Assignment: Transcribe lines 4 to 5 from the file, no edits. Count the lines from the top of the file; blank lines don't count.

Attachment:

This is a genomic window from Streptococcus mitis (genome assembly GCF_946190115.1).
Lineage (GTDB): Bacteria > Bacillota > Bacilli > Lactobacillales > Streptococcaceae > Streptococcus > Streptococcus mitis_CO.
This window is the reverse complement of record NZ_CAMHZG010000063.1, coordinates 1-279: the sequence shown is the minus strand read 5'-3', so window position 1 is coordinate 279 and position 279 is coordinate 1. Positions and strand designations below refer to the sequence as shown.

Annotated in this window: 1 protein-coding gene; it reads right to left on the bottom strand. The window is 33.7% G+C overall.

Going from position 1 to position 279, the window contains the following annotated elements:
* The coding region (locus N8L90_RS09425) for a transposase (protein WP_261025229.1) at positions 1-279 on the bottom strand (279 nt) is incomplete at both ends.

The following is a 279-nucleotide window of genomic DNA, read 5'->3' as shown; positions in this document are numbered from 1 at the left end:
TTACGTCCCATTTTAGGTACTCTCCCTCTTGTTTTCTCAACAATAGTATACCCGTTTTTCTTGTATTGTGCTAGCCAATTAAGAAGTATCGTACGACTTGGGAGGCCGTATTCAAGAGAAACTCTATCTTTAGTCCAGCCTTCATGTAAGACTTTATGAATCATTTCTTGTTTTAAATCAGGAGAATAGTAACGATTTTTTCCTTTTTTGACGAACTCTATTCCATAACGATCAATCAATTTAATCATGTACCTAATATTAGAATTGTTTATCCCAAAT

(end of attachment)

Annotated in this window: 1 protein-coding gene; it reads right to left on the bottom strand. The window is 33.7% G+C overall.

Going from position 1 to position 279, the window contains the following annotated elements: